Skip to content

With 2 elections this year, PoliticsNOW is urging northern women throw their hats in the ring

Grassroots organization hosts Running for Something online event March 21 to encourage more women to seek public office 
140322_ES_POLITICSNOW crop
Grassroots political organization PoliticsNOW is hosting a round-table discussion March 21 with three female Northern Ontario politicians. From left is Sudbury MP Viviane Lapointe, East Ferris municipal councillor and the NDP candidate for Nipissing Erika Lougheed and Timmins municipal councillor Kristin Murray.

With municipal and provincial elections this year, grassroots political organization PoliticsNOW is encouraging women in the north to be "running for something."

Running for Something is also the name of an event the group is hosting on March 21, featuring female politicians from Northern Ontario: Sudbury MP Viviane Lapointe, Timmins Coun. Kristin Murray, and East Ferris Coun. and the NDP candidate for Nipissing Erika Lougheed. 

The trio will take part in a round-table discussion detailing the experiences of what it’s like to be a woman in politics in the North. 

PoliticsNOW works towards empowering and encouraging women to run for municipal office in Northern Ontario by offering support to female candidates. Its founder, Amanda Kingsley Malo, created the organization in 2017 when she noticed the disparity between the number of women entering municipal politics compared to men in Northern Ontario cities.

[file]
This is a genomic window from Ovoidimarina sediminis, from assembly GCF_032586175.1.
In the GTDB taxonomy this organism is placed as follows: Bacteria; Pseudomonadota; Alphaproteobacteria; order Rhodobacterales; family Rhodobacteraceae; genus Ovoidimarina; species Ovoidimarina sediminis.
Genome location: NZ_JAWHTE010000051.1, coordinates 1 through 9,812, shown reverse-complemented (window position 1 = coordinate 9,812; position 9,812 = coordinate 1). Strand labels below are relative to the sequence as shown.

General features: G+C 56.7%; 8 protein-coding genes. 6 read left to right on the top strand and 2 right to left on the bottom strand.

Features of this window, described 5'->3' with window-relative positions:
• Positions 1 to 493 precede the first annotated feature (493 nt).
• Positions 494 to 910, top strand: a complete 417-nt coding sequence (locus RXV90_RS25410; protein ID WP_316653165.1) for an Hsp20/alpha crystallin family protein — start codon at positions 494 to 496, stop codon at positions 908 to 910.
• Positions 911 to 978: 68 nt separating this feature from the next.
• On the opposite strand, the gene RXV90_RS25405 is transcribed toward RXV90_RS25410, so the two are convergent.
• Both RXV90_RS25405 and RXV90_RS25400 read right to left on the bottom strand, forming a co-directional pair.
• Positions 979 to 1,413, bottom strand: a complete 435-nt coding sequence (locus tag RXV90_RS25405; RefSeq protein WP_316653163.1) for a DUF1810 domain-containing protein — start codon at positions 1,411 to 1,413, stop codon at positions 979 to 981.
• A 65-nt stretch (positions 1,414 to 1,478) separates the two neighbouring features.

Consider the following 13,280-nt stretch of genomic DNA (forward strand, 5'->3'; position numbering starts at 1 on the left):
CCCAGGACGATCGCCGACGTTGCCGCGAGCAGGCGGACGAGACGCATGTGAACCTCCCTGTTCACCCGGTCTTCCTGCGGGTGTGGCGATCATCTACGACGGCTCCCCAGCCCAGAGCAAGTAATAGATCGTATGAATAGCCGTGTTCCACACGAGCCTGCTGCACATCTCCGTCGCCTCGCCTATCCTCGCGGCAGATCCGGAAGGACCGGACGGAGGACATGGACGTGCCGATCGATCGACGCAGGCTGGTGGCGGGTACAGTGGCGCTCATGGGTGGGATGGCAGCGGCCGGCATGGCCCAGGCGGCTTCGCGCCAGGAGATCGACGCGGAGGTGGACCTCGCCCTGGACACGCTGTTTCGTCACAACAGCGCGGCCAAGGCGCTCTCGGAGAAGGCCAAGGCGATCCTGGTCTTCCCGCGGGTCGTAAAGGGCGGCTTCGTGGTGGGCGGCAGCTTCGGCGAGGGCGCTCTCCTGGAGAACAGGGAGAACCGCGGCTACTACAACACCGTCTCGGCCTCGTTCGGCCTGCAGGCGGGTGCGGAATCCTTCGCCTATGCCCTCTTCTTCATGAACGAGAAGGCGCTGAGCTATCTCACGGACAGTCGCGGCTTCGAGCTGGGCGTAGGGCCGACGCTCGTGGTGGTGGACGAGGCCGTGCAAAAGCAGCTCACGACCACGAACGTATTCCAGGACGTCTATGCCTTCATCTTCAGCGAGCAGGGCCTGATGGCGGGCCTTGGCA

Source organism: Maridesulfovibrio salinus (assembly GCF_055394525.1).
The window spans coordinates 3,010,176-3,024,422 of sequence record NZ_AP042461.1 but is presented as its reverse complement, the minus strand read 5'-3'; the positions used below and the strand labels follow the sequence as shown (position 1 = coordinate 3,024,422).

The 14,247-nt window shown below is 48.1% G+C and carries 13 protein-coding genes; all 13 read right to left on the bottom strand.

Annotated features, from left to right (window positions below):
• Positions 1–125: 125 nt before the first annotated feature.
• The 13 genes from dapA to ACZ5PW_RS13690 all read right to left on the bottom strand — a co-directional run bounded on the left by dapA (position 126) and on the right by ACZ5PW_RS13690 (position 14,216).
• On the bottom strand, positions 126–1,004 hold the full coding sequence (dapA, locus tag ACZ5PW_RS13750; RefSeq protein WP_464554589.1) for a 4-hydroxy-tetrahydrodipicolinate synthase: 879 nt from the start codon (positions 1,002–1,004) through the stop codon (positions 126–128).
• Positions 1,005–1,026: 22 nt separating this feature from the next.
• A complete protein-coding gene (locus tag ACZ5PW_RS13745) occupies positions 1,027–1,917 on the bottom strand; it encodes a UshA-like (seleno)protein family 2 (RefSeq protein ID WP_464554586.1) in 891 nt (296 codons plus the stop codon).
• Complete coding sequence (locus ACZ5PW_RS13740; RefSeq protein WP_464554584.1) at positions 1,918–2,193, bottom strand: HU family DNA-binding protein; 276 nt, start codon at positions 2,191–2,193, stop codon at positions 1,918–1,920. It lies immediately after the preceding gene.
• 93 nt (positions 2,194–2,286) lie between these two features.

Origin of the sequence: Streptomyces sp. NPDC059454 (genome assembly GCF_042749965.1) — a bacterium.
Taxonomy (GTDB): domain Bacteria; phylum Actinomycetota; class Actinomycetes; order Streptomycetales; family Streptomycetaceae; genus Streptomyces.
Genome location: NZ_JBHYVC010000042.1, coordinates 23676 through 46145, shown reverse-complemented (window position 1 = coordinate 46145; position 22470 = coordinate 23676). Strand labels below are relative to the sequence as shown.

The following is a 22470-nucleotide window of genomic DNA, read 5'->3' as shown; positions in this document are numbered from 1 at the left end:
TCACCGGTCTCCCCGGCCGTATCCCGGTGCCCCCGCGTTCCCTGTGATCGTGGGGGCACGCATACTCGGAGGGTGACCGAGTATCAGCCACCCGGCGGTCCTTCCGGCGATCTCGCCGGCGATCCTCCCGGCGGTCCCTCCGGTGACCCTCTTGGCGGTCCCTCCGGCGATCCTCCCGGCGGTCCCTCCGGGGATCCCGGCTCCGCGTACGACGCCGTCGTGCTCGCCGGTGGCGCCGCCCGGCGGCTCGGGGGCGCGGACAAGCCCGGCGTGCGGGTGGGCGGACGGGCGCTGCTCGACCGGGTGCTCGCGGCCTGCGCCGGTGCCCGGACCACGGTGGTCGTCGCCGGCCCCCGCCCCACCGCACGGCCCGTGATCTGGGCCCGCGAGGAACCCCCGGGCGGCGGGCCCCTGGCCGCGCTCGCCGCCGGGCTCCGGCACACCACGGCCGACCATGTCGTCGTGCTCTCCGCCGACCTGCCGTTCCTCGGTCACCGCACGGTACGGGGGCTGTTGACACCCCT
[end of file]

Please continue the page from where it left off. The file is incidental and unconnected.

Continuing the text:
“When we look at city council, they had only 21 per cent of city council's seats held by women in Northern Ontario,” Kingsley Malo told over a phone interview. “So if you're looking at cities like Greater Sudbury, and [North] Bay, Sault Ste. Marie, North Bay to qualify them – there's also Kenora, Elliot Lake, Timiskaming and Dryden. There are 85 available council seats. And only 18 of those seats have been held by women since the 2018 election. And that has held true since we began in 2017.” 

The purpose of PoliticsNOW is to see change in the dynamic between women and men who run for council. PoliticsNOW wants to see more women take up the challenge and equip them with the necessary skills to be successful. 

“And so we would like to see that number go up by having more women running because it's proven that when women run, they win in equal percentages as men do. But less women decide to run,” Kingsley Malo said. “So any woman who even has that wild dream of being able to present themselves to be a city councillor or a school board trustee or a municipal councillor for their town, we help train them. 

“We give them all of the resources that they need, any of the tools that they need. We help connect them with other female candidates, with a network. We help build community, we set them up with volunteers that we can, and then we support them as the writ drops, and they start running for office.” 

The upcoming event on March 21 is just one of the tools viewers can use to fulfill their political ambitions. The event will be held virtually at 8 p.m. in a round-table discussion format, followed by a Q&A session.

“With perspectives on what it’s like to run for different parties and at all different levels of government, the conversation that we will have promises to be honest and interesting,” Kingsley Malo wrote in a press release. 

“I hope that [those who attend the event can] leave this event inspired. To be able to use their voice for change, to know that they can stand in their power, to know what their worth is, and to know that that work is important to our community. And to know that there are multiple pathways to becoming a politician. That while these are just three of those stories, that they can feel empowered to take their story, and begin sharing that with a community as well.”
To find out more or to RSVP for the event, visit the website here

Eden Suh is a new media reporter at